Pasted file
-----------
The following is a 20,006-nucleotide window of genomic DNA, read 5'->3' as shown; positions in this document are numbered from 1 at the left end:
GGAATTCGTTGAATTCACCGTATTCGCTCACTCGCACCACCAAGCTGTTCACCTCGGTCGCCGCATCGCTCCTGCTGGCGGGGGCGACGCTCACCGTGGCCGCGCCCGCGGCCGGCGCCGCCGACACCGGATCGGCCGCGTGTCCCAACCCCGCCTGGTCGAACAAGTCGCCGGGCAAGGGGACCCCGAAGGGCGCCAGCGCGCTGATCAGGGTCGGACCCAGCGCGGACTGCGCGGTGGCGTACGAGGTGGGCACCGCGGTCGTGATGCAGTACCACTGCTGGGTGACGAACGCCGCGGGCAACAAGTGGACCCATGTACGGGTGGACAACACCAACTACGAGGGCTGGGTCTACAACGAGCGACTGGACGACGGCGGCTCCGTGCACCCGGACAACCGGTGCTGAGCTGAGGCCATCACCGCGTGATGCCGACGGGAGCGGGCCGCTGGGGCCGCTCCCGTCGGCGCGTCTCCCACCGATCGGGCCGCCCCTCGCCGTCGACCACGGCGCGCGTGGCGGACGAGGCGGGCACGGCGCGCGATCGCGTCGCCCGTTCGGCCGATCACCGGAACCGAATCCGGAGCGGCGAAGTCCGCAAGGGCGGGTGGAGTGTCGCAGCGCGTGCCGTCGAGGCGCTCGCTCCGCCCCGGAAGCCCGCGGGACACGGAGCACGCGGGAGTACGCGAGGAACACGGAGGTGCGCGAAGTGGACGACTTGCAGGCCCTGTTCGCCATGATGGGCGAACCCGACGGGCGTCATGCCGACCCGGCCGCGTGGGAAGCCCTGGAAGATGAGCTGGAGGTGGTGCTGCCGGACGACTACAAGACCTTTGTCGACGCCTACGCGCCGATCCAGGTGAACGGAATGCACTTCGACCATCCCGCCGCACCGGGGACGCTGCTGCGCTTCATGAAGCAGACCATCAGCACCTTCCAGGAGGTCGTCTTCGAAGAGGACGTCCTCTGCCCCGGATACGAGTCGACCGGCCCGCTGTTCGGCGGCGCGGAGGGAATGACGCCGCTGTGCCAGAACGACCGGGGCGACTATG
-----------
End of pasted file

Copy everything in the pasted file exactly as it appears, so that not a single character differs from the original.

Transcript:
The following is a 20,006-nucleotide window of genomic DNA, read 5'->3' as shown; positions in this document are numbered from 1 at the left end:
GGAATTCGTTGAATTCACCGTATTCGCTCACTCGCACCACCAAGCTGTTCACCTCGGTCGCCGCATCGCTCCTGCTGGCGGGGGCGACGCTCACCGTGGCCGCGCCCGCGGCCGGCGCCGCCGACACCGGATCGGCCGCGTGTCCCAACCCCGCCTGGTCGAACAAGTCGCCGGGCAAGGGGACCCCGAAGGGCGCCAGCGCGCTGATCAGGGTCGGACCCAGCGCGGACTGCGCGGTGGCGTACGAGGTGGGCACCGCGGTCGTGATGCAGTACCACTGCTGGGTGACGAACGCCGCGGGCAACAAGTGGACCCATGTACGGGTGGACAACACCAACTACGAGGGCTGGGTCTACAACGAGCGACTGGACGACGGCGGCTCCGTGCACCCGGACAACCGGTGCTGAGCTGAGGCCATCACCGCGTGATGCCGACGGGAGCGGGCCGCTGGGGCCGCTCCCGTCGGCGCGTCTCCCACCGATCGGGCCGCCCCTCGCCGTCGACCACGGCGCGCGTGGCGGACGAGGCGGGCACGGCGCGCGATCGCGTCGCCCGTTCGGCCGATCACCGGAACCGAATCCGGAGCGGCGAAGTCCGCAAGGGCGGGTGGAGTGTCGCAGCGCGTGCCGTCGAGGCGCTCGCTCCGCCCCGGAAGCCCGCGGGACACGGAGCACGCGGGAGTACGCGAGGAACACGGAGGTGCGCGAAGTGGACGACTTGCAGGCCCTGTTCGCCATGATGGGCGAACCCGACGGGCGTCATGCCGACCCGGCCGCGTGGGAAGCCCTGGAAGATGAGCTGGAGGTGGTGCTGCCGGACGACTACAAGACCTTTGTCGACGCCTACGCGCCGATCCAGGTGAACGGAATGCACTTCGACCATCCCGCCGCACCGGGGACGCTGCTGCGCTTCATGAAGCAGACCATCAGCACCTTCCAGGAGGTCGTCTTCGAAGAGGACGTCCTCTGCCCCGGATACGAGTCGACCGGCCCGCTGTTCGGCGGCGCGGAGGGAATGACGCCGCTGTGCCAGAACGACCGGGGCGACTATG